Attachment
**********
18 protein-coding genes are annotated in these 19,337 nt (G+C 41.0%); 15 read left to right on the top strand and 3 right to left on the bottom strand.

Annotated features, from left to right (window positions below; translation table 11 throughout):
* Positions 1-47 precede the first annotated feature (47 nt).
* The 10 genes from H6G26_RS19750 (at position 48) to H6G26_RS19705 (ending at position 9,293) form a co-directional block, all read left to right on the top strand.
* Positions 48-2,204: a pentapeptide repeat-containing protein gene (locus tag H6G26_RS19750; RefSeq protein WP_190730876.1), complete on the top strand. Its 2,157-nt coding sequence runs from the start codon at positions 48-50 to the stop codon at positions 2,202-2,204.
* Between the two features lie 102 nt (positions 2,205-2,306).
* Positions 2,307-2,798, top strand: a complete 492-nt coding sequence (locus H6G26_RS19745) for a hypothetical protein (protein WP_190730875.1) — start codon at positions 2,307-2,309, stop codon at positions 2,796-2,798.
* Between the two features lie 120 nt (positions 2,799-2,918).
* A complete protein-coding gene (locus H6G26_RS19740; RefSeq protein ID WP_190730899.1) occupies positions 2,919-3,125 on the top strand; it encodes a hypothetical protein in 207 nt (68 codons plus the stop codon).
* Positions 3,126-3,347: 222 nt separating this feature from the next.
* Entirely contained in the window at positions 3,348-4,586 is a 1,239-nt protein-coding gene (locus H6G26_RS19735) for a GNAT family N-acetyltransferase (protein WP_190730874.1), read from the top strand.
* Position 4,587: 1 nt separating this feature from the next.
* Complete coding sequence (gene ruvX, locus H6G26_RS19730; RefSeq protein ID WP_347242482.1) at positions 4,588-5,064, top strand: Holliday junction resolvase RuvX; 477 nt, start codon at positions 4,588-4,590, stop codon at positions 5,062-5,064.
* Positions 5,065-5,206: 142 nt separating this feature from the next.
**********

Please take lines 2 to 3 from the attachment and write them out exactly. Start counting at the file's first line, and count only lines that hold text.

Annotated features, from left to right (window positions below; translation table 11 throughout):
* Positions 1-47 precede the first annotated feature (47 nt).